sudo: Perhaps the best-known Linux command, sudo means “SuperUser Do.” This is the command to use if you want to run any command with root privileges. For instance, if you need to edit a config file on your machine, you will need root permissions. You can run “sudo nano filename.config” to get the necessary privileges. Alternatively, you can enter the root command line, so all the commands you run have root permissions by running “sudo bash.” You will need to enter the user password to use this command. You can also use “su” instead of “sudo bash,” but you will need to set a root password before using the command. Setting a root password is as simple as running “sudo passwd” and entering the password.
df: The df command displays the available disk space on every partition of your Linux machine. Running the command will allow you to see all the mounted partitions and the used/available space ratio in percentages and KBs. To show the details in megabytes, you can use the switch -m.
du: You can use the du command to learn the disk usage of a file on the machine. To find the disk usage of a specific file or folder, type the command du followed by the name of the file or folder. For instance, to find the disk space of the Documents folder in Linux, type the command “du Documents.”
ping: The ping command comes in handy when you want to check your connection to a server. For instance, you can type “ping facebook.com” to check whether your machine is able to connect to the server and elicit a response. The ping command will measure the time taken for the response and provide all the relevant details. Most users use this command to test their internet connection.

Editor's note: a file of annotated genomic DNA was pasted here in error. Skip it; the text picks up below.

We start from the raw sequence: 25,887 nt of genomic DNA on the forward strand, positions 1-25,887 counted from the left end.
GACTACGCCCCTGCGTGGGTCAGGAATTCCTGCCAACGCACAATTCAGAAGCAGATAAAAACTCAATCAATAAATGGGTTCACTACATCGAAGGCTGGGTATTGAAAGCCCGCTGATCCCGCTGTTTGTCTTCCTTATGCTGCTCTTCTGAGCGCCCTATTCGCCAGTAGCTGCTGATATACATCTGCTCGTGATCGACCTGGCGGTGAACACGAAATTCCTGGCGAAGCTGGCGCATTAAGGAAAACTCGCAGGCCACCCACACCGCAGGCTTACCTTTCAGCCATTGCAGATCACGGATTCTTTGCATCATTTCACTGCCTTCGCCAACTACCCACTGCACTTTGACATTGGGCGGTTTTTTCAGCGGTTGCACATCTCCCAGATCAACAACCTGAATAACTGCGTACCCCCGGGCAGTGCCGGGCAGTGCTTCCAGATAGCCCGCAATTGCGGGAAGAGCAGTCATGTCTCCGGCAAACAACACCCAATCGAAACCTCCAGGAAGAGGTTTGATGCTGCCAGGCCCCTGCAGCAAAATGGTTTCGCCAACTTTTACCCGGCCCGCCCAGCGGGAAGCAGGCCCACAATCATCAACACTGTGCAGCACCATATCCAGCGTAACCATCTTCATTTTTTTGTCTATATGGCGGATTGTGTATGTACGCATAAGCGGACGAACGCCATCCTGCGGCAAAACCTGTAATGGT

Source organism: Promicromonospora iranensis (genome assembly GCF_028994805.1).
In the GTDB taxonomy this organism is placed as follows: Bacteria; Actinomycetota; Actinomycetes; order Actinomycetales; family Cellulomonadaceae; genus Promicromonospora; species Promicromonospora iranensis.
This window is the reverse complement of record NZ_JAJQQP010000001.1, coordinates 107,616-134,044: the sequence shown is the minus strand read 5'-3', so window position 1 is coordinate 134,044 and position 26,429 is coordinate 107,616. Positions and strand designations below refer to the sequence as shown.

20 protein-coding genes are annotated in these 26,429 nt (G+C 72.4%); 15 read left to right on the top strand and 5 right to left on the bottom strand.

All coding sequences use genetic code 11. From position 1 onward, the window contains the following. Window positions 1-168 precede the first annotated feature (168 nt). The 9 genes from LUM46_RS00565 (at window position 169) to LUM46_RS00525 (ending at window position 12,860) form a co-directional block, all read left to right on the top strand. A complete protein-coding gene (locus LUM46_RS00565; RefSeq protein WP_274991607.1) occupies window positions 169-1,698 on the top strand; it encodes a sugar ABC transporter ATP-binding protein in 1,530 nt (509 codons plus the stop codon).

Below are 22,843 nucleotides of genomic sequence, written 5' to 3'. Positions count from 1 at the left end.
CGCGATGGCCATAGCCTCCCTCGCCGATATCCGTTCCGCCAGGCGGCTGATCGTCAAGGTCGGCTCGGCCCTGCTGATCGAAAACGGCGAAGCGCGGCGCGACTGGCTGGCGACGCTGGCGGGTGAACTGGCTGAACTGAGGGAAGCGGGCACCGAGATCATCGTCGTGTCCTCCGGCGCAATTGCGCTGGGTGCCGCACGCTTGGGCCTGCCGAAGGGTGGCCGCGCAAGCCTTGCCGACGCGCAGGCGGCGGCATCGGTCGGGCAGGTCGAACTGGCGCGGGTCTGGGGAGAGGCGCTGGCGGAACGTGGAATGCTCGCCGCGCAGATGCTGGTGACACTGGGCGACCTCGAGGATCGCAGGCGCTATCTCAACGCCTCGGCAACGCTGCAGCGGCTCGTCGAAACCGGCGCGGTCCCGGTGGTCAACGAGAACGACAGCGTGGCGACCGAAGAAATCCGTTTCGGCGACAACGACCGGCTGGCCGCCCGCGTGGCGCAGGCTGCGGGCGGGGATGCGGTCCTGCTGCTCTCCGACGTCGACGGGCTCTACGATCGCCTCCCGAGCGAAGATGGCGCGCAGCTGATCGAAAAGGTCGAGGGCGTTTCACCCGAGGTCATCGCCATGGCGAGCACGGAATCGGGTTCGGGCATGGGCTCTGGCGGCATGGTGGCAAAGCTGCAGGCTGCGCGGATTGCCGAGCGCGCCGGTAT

tar: The tar command is helpful when working with tarballs (compressed files) in the Linux command line. This command can be used in many different ways. You can use it to compress and decompress a variety of archive files by passing the right parameters. For instance, the “tar -cvf” command will create a tar archive, and the -xvf switches will untar an archive.
apt-get: The apt command works with packages in the Linux CLI, whereas the apt-get command is used to install packages. Using this command demands root permissions; therefore, you will need to use the sudo command. To install a program, you need to run “sudo apt-get install,” followed by the name of the package you want to install on your machine. It is best practice to update the machine’s repository whenever you want to install a package. This is done by running “sudo apt-get update.” To upgrade your Linux system, you can run “sudo apt-get upgrade.” There are several variations of this command that allow you to accomplish an array of different tasks.
chmod: The chmod command makes a file executable, but it is also used to change the permissions granted to the executable. Let’s assume you have a Python program named “sorting.py.” You will need to run the command “Python sorting.py” every time you want to run the program. However, you can also make the file executable by running “chmod +x sorting.py.